A screening method to distinguish syndromic from sporadic spinal extradural arachnoid cyst

Yoji Ogura, Shoji Yabuki, Shunsuke Fujibayashi, Eijiro Okada, Akio Iwanami, Koota Watanabe, Masaya Nakamura, Morio Matsumoto, Ken Ishii, Shiro Ikegawa

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Abstract

Background: Spinal extradural arachnoid cyst (SEDAC) is a cystic lesion that protrudes into the epidural space from a small dural defect. Early diagnosis of SEDAC is important because its expansion causes neurological damage. Two types of SEDAC, syndromic and sporadic, are present. Syndromic SEDAC is inherited as a part of lymphedema-distichiasis syndrome caused by mutations in the FOXC2 gene; however, it is often mistaken as sporadic because of low penetrance. It is not reasonable to conduct a genetic testing for all SEDAC patients and their family members. The aim of this study is to establish an effective screening method to distinguish syndromic SEDAC from sporadic SEDAC. Methods: We performed a retrospective review of medical records and imaging studies of 29 subjects who were diagnosed with SEDAC. Clinical features, family history and magnetic resonance imaging (MRI) were analyzed. Mutations in FOXC2 were examined by Sanger-sequencing of the entire coding region of the genes. SEDAC having a mutation in FOXC2 gene was defined with syndromic SEDAC. Results: Eleven subjects had a heterozygous mutation in FOXC2. They were all familial and hence syndromic SEDAC. Only one proband had known family history of SEDAC at diagnosis. MRI findings and physical examinations, especially eye and leg examinations, were quite useful to screen syndromic SEDAC. Physical examination often showed accompanying lymphedema and distichiasis in syndromic SEDAC. Syndromic SEDAC tended to have multiple cysts out of the thoracolumbar area. Conclusions: We established an effective screening method based on physical examinations and MRI findings.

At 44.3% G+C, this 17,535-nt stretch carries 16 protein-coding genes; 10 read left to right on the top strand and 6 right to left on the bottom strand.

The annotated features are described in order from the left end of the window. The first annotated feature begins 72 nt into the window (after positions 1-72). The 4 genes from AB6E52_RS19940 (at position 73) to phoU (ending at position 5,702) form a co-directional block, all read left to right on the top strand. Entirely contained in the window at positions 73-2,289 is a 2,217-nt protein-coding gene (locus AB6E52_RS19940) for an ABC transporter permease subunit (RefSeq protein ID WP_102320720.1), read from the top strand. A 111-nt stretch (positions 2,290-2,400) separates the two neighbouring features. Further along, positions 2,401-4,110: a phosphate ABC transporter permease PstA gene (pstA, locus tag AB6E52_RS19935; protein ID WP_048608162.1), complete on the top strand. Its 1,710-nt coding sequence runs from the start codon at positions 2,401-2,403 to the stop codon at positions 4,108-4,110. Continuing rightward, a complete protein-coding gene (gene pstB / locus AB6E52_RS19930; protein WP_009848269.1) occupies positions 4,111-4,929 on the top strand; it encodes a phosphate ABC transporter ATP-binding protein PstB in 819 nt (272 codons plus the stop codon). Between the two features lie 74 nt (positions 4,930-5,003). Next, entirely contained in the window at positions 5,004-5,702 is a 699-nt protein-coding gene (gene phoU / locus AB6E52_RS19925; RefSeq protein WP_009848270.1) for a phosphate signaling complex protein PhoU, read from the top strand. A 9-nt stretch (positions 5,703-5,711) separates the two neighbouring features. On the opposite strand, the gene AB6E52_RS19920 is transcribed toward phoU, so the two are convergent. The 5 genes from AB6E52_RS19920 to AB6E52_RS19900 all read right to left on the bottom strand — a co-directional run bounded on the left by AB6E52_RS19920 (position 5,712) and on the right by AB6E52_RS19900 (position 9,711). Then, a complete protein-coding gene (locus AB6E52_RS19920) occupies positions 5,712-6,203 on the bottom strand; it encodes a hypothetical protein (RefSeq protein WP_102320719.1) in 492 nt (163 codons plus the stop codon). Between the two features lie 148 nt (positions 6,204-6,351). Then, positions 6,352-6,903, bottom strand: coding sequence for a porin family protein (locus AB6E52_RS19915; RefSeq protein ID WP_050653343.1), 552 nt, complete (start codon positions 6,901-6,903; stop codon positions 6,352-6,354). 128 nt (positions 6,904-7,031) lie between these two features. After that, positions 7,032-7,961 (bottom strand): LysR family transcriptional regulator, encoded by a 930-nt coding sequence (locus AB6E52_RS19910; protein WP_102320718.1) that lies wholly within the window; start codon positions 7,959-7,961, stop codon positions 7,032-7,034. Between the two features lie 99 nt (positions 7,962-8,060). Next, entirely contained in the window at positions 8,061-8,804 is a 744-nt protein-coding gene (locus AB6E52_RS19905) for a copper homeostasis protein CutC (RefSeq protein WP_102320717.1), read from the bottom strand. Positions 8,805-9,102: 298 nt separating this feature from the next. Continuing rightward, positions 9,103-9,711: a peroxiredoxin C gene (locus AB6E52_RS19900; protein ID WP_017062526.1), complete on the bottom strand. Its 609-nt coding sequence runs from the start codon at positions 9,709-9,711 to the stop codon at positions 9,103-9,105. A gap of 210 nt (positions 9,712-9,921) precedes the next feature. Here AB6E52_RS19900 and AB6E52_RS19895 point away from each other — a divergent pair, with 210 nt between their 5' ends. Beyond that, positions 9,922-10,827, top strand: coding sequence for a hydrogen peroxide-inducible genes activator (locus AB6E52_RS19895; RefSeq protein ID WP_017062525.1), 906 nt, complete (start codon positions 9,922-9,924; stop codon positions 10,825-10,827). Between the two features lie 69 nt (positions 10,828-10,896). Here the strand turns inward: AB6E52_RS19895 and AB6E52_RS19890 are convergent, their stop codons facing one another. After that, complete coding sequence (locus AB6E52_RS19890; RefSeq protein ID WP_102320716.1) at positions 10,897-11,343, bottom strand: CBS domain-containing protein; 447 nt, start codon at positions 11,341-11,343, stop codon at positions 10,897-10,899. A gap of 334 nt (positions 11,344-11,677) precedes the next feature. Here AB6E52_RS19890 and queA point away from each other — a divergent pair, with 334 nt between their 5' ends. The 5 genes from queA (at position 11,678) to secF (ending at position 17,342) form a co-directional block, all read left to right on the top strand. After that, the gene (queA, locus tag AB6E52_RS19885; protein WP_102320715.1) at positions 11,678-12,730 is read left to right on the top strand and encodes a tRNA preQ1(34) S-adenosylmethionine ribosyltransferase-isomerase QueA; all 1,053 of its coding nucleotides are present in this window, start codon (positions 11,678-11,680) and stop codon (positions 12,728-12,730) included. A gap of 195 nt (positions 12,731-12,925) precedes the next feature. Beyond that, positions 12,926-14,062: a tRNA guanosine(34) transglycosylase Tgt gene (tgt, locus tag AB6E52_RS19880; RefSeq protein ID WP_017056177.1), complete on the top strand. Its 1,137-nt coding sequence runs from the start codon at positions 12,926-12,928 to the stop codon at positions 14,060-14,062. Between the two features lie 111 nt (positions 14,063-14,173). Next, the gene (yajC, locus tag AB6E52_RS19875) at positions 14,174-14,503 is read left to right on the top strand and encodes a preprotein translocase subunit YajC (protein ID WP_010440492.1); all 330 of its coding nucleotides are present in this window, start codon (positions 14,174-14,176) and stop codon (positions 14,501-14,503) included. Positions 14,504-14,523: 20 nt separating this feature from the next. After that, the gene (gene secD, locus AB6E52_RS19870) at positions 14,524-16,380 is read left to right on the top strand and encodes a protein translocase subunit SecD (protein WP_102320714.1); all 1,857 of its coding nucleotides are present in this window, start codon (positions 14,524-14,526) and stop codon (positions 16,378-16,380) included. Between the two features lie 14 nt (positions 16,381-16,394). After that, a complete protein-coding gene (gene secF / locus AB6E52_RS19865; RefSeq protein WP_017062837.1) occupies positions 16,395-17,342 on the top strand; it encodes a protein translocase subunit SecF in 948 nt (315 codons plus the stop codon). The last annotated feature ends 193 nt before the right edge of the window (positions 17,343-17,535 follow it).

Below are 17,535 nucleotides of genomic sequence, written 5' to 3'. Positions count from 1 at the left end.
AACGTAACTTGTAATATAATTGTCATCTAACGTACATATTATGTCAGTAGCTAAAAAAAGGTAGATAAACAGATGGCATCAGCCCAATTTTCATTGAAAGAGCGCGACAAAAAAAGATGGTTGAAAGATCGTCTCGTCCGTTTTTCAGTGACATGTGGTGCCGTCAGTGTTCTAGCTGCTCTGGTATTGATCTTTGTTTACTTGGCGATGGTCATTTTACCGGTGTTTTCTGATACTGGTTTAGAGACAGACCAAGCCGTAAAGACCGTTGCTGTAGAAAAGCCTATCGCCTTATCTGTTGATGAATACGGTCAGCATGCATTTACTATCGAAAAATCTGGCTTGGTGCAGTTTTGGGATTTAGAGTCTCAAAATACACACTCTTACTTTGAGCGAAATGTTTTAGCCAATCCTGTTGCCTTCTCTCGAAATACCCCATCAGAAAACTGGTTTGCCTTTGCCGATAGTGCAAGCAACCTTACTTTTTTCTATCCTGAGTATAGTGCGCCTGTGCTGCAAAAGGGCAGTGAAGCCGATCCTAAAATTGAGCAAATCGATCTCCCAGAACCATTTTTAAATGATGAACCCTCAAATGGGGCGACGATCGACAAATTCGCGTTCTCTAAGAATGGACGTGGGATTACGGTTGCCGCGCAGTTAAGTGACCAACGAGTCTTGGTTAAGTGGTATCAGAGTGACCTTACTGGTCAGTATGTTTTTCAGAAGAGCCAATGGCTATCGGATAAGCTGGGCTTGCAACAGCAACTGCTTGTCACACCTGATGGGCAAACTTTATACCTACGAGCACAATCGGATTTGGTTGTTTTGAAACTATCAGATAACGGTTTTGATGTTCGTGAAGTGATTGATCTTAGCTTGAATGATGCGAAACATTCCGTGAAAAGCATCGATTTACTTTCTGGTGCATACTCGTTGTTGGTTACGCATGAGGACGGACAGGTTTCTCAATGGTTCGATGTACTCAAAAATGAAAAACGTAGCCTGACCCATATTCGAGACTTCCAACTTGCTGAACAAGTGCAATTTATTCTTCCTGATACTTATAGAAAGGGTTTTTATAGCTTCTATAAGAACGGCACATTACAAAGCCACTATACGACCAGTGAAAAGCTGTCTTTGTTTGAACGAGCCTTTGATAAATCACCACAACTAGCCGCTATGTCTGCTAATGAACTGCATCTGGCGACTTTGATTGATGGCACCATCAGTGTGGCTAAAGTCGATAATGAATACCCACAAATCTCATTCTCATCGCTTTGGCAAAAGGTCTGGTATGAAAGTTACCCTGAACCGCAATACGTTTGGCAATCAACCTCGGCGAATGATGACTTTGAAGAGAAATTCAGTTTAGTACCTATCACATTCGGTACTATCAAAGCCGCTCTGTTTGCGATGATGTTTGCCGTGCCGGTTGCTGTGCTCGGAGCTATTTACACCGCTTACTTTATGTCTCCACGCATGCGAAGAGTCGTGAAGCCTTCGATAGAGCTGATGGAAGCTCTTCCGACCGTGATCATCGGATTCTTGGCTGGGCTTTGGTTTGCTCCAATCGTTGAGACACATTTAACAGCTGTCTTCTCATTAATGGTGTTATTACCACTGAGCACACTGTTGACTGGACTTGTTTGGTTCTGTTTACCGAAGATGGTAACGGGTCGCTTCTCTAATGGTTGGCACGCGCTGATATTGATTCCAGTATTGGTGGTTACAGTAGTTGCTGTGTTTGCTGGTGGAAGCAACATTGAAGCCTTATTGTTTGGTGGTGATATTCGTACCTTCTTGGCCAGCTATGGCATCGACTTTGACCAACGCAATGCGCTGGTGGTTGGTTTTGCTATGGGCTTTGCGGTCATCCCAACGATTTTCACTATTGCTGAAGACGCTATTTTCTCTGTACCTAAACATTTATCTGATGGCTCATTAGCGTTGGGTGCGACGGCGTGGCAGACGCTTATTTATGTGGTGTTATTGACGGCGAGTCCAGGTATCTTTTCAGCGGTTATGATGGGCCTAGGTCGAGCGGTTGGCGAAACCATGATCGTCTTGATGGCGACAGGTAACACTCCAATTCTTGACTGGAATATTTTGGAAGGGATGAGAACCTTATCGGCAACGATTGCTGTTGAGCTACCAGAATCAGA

Original languageEnglish
Pages (from-to)455-458
Number of pages4
JournalJournal of Orthopaedic Science
Volume23
Issue number3
DOIs
Publication statusPublished - 2018 May 1

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ASJC Scopus subject areas

  • Orthopedics and Sports Medicine

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